Did you know that there is a sense that Incivility in the US is So Intense, American Feel Safest at Work?  Nicole Spector, a contributor to NBC, cites a recently released survey, Civility in America VII:  The State of Civility prepared by KRC Research.  The survey reveals that Americans are currently experiencing incivility in almost every facet of life including on the road (56%), while shopping (47%), and in the neighborhood (25%).  75% of Americans agree that incivility has risen to the crisis level with 56% expecting it to get worse over the next few years.  The light at the end of the tunnel?  86% of employees say their current place of employment is civil and nearly two-thirds (63%) agree that people at work are more civil than those outside of work.  73% indicated the people they work with are always or usually civil to others.  What creates these positive workplace environs?  What is it that makes the workplace a more civil environment?  Spector identifies two key findings:

1 While at work there is an unwritten rule that workplaces are political-discussion free zones.

2 Standards of Civility are set by the CEO’s behavior.

Spector concludes her post with thoughts from Lew Bayer, co-author of “The 30 Percent Solution: How Civility at Work Increases Retention, Engagement and Profitability” who believes that, “ Civility entails a kind of domino effect. One positive interaction may lead to another, and then another, and so on. If you generate good vibes in the office, it will likely lead to more civil interactions outside the work place.” Something for each of us to implement tomorrow!

I saved the best for last.  Why the best?  Because it is a commitment to civility by a United States Senator,  something we desperately need in Washington.  Hopefully he holds true to his commitment.  Writing in Time, Senator Orrin Hatch (R-Utah) posts, “I am Re-Committing to Civility.”  Hatch begins his post by citing three incidents of politically-related, violent incivility that occurred over the past few months and then states, “Events such as these add to the growing sense that something is broken in our politics.  Something that once moderated our partisan feelings and bridled our baser instincts has gone missing in an era of unprecedented polarization.  Something fundamental to our civic culture has been lost amid the chaos and disruption of the Information Age. What has been lost?  Civility! “  The Senator continues issuing a warning, “Our nation cannot continue on its current path.  Either we remain passive observers of the problem, or we endeavor to act, to make the necessary changes – in ourselves, in our families and in our communities – that will lead to a more civil, prosperous society.”  To bring about this change, the Senator makes three recommendations:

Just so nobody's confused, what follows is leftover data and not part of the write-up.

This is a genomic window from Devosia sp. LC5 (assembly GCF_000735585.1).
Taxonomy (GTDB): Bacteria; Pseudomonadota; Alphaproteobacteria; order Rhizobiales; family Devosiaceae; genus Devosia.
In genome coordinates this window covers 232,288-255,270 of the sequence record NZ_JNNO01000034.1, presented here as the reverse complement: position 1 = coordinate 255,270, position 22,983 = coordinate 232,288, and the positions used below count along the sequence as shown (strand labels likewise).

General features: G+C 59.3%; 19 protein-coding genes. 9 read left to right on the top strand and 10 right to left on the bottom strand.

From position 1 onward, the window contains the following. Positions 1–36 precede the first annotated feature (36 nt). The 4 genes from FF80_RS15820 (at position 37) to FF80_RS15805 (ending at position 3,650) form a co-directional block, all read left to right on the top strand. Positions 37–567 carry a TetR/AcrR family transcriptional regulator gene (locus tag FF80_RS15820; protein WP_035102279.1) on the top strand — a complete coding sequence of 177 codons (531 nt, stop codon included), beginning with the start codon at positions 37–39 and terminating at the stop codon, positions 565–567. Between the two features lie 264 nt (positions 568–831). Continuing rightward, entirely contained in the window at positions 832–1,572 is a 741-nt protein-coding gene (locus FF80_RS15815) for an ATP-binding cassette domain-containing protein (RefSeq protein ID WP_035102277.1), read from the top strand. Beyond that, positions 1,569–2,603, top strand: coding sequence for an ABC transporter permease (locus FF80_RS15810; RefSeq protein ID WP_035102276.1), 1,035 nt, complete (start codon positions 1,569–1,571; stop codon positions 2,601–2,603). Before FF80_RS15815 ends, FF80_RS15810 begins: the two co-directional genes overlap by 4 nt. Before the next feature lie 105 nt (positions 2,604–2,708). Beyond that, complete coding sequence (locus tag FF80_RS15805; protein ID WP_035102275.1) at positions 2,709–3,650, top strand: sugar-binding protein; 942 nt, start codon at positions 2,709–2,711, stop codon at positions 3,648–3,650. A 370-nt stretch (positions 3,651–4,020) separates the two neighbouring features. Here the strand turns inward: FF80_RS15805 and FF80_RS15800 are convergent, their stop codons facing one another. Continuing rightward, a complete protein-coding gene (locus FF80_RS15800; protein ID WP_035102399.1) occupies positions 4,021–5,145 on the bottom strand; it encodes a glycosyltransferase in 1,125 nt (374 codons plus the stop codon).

1 Speak responsibly – Words have consequences.  We must each take responsibility for our we say. We must refrain from “ dehumanizing, demeaning or unfairly disparaging”.  We must restore “ sense, decency and proportion”.

2 Practice Media Mindfulness – “An imbalanced media diet shrinks our perception of reality, which in turn limits our capacity for empathy and our ability to engage civilly with others. 

3 Venture Beyond Comfortable Social Circles – It would seem that increasingly we sort ourselves socially based on ideology and lifestyle.  This serves to increase polarization over time. 

The Senator ends with a powerful statement, “  Today, I want to make a personal commitment to exercise greater civility in day-to-day interactions with fellow Americans.  I hope you will join me in doing the same.”

Now that’s a Challenge to Embrace!  Have a great week!